Ah, the Feelies … Chris, I must confess I’m starting to get a little creeped out. Are you my eldritch Republican doppelgänger in some contemporary version of Poe’s “William Wilson” written by the elusive Hiram Moody? Or is the carefully husbanded sense of individuality that members of our generation construct out of the flotsam of pop culture a sham? Does Wilkie Fahnstock represent the allegorical quiddity of our strivings and failures as Willie Loman or Holden Caulfield did for our ancestors? His story is, at bottom, “the tale … of a confused, contemporary young person, a young man overlooked by the public, a person of meager accomplishment, a person of bad temperament, but a guy who nonetheless has a very large collection of compact discs!” This could apply to me, you, everyone we knew. I was born in the U.S.A. I’ve been trapped inside your heart-shaped box for a week. Don’t leave me hanging on the telephone. Ice, baby, I saw your girlfriend she was eating her fingers like they’re just another meal. This is not my beautiful house.
My God, what have I done? If it’s all the same to you, I’ll leave that gauntlet on the ground. Carver’s people seem to me not so much isolated from social contact as abstracted from history and society altogether. They never discuss politics–Vietnam is mentioned exactly twice, I believe; once, as you mention, in “Vitamins,” which also features one of a tiny handful of appearances by nonwhite characters–or movies or popular music. The world around them is blank. The great achievement of Robert Altman’s Short Cuts, which stitches together about a dozen of Carver’s better stories, is that it reveals this isolation to be a social condition after all, and the movie is terrifying and sad in a way the stories themselves never quite manage to be (and, to be fair, don’t really attempt). The opening shots, if I recall correctly, are of helicopters spraying the endless housing tracts of the San Fernando Valley with malathion, and with them Altman offers an aerial perspective on circumstances Carver insisted on viewing strictly from the ground. (It’s also significant that Altman moved the action from the Pacific Northwest to the more densely populated milieu of Southern California, which enabled him to assemble Carver’s ad hoc explorations of existential drift as a kind of ethnographic sample.)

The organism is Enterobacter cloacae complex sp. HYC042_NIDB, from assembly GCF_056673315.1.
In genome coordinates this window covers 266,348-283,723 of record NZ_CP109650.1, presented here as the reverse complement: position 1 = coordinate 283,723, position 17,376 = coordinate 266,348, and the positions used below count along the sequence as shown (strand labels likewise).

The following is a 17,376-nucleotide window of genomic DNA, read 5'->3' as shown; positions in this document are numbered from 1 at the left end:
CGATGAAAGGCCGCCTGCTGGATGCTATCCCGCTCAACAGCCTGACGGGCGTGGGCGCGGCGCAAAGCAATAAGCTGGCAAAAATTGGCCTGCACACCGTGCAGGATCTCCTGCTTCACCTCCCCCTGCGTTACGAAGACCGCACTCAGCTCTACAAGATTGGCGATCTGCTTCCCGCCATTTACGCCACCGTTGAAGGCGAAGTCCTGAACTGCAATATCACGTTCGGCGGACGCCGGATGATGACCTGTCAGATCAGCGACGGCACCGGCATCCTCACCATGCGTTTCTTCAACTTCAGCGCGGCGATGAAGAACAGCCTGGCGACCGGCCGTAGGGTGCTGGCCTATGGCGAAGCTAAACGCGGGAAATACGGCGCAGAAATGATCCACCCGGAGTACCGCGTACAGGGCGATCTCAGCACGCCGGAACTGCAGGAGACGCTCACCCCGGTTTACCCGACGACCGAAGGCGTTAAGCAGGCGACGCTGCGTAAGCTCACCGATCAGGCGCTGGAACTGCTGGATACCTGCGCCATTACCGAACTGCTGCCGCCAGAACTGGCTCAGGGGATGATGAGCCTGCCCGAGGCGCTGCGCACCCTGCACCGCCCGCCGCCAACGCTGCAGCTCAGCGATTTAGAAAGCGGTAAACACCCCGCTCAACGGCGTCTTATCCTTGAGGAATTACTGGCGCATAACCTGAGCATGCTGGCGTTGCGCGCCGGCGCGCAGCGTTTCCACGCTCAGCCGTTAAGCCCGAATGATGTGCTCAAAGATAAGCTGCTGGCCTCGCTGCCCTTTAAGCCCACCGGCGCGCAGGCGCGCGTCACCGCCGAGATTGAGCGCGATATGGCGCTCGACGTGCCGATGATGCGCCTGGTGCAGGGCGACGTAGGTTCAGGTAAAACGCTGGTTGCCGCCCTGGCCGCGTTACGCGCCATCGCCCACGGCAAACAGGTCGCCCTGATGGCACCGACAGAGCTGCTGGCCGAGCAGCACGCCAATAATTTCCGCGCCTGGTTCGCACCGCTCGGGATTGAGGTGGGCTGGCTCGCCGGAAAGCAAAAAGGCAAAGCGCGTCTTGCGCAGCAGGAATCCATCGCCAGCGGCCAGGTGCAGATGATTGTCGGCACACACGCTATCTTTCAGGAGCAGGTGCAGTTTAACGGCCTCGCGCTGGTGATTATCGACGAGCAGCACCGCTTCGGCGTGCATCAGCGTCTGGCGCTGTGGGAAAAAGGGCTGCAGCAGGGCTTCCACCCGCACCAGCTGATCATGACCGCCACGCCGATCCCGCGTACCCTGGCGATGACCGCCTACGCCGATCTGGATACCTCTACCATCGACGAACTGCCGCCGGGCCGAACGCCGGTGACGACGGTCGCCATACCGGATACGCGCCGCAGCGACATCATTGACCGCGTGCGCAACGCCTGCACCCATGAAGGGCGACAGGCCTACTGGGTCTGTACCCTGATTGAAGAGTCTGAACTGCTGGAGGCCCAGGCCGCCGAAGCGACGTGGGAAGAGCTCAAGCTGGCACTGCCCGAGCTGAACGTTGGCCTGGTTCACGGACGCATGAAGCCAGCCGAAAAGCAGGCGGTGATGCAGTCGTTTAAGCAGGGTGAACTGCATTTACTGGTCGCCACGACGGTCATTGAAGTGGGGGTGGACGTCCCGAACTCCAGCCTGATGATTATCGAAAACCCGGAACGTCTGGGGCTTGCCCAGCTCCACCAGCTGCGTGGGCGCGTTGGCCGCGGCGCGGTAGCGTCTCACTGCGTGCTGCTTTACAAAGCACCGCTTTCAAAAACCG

I still think that Carver’s refusal to extrapolate–his disinclination to know more about his characters than they know about themselves–is a noble ethical gesture. He wasn’t so much interested in representing a social class as in sustaining an allegiance to it–not a political allegiance (since his people lack any political consciousness) so much as a moral one. In “Fires” he declares that he cares more about his characters than his readers, and there’s an element of class resentment in the statement. He’s not–as much as he can help it–going to turn his waitresses and shipping clerks into specimens for the readership of The New Yorker. He won’t allow himself to say anything that might betray a feeling of superiority to the people he writes about. There is something sentimental about this attitude, yes, and something drastically, maybe fatally self-limiting, but also something noble, an absence of contempt, a proud countersnobbery.
Of course, I may be entirely off base. The pleasure I still take in reading Carver may reflect a perverse exoticism, a version of Gerry’s impertinent question to the “staff person” in “The Carnival Tradition.” Moody, in contrast, offers the pleasures of narcissism (and invites defensive criticism based on the narcissism of small differences)–as my first paragraph demonstrates.
One of my favorite moments in his book–a moment of bravura gimmickry–comes in the first part of “Carnival Tradition.” The heroine, M.J., in the midst of a series of disasters–lost keys, wild dogs, barbed wire, near-rape, all in the frenzied minutes before the big opening gala at her Hoboken apartment-cum-conceptual art gallery–suddenly comes unstuck in time, and the temporal perspective zooms forward 15 years to a point at which M.J., having given up dancing and married someone other than Gerry, can look back on her present misery and transform it, through the alchemy of selective memory, into happiness. This passage, as unnervingly precise as the Fahnstock boxed set, made me wonder: What will these stories look like 15 years from now? What, for that matter, would a reader 15 years younger or older than Moody’s target mid-30s demographic make of all this business? Will the story of Wilkie Fahnstock, now so brilliantly self-explanatory that the liner notes seem almost superfluous–the whole story is really in the song lists–require extensive footnotes when our children read it in their AP English classes?
That’s for them to discuss when they get their own book clubs. This one has been a delight, as I knew it would be.